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COVID-19 agriculture updates: March 31

Hello DeSoto and Sarasota County Producers,

I hope that you are all weathering this wild time well enough. I know that for some of you, business has nearly come to a full stop and others are scrambling to figure out alternative markets and transportation systems for your products.

I am receiving approximately 30 emails every day about agriculture-related corona virus information. It is all information that you should be aware of. Rather than flooding your email inboxes with dozens and dozens of forwarded emails per week, I am going to do my best to compress all of the information down into a single email every two or three days. They are going to be long emails, but I think that this better than dozens of individual emails.

Please don’t hesitate to give me a call (cell: 678-920-0040) if you have questions, concerns, or need help with anything. I’m working full time from home and my #1 priority is supporting all of you.

I know that not all producers in the county use email. If you know a farmer or rancher that doesn’t use email, but should be getting this information, please let me know.

Here’s the information you need to know today:

  1. The University of Florida has been tasked with providing the state Legislature with weekly updates on the impacts of the virus situation in agriculture. If you have a few minutes, please send me an email (or give me a call) with a few sentences about how your business is being impacted in the following ways:
    • What issues are you having with: Labor availability or supply chain disruptions (chemicals, packaging, trucking – availability or delays)?
    • What steps are you taking to educate and protect workers and staff?
    • If your business has not been impacted, that is very helpful information to share also
  2. Attached to this email are new mandatory posters in Spanish and English regarding Employee Rights under the Families First Coronavirus Response Act. These are to be posted for your workers immediately through 12/31/2020.
  3. USDA Service Centers are open for business but you have make an appointment by phone – you can’t just drop in. Here’s the number for our regional office: (800) 243-9912
    • For updates on available Service Center services visit www.farmers.gov/coronavirus
    • Online services are available to customers with an eAuth account, which provides access to the farmers.gov portal where producers can view USDA farm loan information and payments and view and track certain USDA program applications and payments. Online NRCS services are available to customers through the Conservation Client Gateway. Customers can track payments, report completed practices, request conservation assistance, and electronically sign documents. Customers who do not already have an eAuth account can enroll at farmers.gov/sign-in.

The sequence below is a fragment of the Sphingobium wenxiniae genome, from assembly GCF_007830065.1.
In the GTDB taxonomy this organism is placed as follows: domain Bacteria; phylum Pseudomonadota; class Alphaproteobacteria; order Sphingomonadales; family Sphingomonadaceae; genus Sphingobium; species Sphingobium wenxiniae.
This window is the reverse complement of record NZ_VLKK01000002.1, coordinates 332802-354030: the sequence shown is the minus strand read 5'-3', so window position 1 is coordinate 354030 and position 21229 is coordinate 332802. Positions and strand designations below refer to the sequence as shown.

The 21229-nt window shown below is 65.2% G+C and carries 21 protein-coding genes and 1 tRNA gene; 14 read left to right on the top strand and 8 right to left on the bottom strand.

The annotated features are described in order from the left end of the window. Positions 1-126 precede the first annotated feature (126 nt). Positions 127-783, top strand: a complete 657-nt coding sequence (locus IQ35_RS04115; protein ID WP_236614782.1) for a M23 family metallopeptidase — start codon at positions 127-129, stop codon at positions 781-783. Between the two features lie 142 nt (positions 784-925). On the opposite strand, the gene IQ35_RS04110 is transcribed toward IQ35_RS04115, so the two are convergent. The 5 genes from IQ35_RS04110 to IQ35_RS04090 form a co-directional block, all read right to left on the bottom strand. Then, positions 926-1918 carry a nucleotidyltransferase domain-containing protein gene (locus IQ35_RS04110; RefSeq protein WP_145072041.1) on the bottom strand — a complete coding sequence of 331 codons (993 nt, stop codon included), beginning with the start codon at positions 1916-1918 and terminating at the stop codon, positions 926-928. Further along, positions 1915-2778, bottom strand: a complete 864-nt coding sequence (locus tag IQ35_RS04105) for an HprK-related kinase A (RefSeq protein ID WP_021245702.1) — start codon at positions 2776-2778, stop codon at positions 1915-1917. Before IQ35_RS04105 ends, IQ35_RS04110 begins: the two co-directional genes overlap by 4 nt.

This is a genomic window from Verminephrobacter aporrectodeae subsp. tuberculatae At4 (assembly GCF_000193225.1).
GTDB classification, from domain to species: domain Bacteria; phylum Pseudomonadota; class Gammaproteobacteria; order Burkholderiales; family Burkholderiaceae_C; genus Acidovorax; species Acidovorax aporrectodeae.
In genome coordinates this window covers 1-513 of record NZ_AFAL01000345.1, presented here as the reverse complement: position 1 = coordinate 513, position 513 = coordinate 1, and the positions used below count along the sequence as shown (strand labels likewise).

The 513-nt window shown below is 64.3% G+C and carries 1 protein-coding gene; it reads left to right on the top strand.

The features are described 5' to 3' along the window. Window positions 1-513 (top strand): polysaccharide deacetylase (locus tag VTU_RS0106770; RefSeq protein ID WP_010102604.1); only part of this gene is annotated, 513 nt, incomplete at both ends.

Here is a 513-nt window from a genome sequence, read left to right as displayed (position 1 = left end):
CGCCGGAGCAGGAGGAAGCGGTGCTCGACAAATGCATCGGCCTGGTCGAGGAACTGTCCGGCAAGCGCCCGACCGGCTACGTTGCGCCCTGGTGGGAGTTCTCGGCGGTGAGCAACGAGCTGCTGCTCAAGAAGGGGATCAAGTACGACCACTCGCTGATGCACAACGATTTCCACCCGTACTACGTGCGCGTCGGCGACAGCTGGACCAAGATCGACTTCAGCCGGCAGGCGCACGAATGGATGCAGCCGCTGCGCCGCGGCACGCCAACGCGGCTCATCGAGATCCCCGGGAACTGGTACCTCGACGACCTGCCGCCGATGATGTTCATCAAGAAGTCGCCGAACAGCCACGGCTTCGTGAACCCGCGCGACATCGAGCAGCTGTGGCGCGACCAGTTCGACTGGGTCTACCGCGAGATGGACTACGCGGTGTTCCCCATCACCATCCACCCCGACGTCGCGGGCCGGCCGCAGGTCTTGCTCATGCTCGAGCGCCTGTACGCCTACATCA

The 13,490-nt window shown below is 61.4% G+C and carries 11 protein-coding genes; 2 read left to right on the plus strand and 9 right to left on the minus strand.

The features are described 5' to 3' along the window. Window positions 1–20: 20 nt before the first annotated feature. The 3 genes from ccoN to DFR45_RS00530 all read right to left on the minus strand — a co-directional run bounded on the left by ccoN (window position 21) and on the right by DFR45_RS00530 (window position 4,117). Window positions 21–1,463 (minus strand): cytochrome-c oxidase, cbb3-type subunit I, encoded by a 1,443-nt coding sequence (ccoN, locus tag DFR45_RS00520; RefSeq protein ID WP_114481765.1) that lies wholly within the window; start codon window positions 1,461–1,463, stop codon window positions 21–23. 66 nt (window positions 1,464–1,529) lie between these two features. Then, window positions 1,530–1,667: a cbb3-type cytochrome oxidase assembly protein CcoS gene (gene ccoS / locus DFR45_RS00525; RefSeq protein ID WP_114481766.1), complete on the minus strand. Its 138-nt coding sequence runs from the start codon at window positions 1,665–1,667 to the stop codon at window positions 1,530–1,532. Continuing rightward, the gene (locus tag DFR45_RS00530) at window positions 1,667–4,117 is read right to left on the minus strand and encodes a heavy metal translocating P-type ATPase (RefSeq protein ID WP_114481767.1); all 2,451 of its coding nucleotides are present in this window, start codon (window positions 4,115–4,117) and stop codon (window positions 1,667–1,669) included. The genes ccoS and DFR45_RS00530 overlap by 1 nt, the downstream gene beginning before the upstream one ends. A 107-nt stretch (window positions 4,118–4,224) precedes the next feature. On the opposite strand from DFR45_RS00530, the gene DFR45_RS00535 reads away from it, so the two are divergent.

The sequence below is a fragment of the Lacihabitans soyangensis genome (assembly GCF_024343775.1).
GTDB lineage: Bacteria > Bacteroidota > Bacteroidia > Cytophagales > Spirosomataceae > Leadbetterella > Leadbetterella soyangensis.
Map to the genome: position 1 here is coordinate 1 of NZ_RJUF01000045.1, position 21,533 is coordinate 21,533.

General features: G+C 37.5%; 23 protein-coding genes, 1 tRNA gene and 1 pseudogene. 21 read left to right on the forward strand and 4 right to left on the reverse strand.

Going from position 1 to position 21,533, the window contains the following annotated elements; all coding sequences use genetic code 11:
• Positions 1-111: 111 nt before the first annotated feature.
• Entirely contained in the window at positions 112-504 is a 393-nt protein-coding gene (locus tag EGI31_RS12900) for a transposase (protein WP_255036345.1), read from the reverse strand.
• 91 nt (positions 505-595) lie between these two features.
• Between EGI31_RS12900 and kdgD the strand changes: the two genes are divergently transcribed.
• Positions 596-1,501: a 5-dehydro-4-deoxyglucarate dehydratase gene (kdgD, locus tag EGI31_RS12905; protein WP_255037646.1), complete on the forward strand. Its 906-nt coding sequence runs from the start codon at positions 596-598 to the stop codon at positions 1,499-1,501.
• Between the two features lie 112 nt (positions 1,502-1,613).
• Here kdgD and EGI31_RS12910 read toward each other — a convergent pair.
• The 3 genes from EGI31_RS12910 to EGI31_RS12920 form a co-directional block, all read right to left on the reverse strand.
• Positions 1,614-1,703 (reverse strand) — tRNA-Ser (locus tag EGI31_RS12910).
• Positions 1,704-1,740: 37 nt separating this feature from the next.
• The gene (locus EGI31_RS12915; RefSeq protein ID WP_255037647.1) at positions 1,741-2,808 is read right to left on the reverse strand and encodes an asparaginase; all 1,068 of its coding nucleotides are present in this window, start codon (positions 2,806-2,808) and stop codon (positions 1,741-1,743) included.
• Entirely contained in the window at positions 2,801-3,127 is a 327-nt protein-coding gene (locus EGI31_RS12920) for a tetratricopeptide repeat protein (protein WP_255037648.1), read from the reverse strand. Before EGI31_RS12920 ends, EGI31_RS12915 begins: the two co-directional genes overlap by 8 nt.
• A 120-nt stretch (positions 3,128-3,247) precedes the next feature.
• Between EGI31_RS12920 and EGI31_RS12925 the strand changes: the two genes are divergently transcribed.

4. H2A Updates:
    • USDA has been working with DOL, DHS, and State to limit the disruption in the H-2A workforce caused by COVID-19. On Sunday, the State Department took additional steps to increase processing of H-2 visa holders through consulates around the world. To learn more about this, see the attachment labelled “H2A Update”.
  5. COVID-19 Funding Bill (federal)
    • The federal government has passed an emergency spending bill that is the first step in making significant amounts of money available to agriculture producers being impacted by the current events. The most important things for you to know right now are:
    • The bill specifically lists “agricultural producers impacted by coronavirus, including producers of specialty crops, producers that supply local food systems, including farmers markets, restaurants, and schools, and livestock producers, including dairy producers”
    • $9.5 billion dollars has been earmarked for the agricultural sector. The next step is that the USDA has to figure out how to make the money available to you and what programs to fund.
    • When this money is available, you will almost definitely have to “prove/show” your losses, just like you do after a major hurricane. This is what you need to do right now to be prepared:
      • Take photographs (with date; smartphones should date photos automatically) showing things like unsaleable crops, products that you had to dump, acreage that you can’t harvest for any reason, or any other loss that you can show in a picture
      • Get your financial books up to date. You will most likely have to provide copies of your books for the same timeframe in 2020 and 2019 – this shows what your sales should have been compared to what they actually are this year.
      • Collect any communications that you have had with buyers who cancel orders, contracts that are broken, trucking companies that can’t haul, packing plants or slaughter facilities that can’t take your product, farmers markets closed down by the county, etc.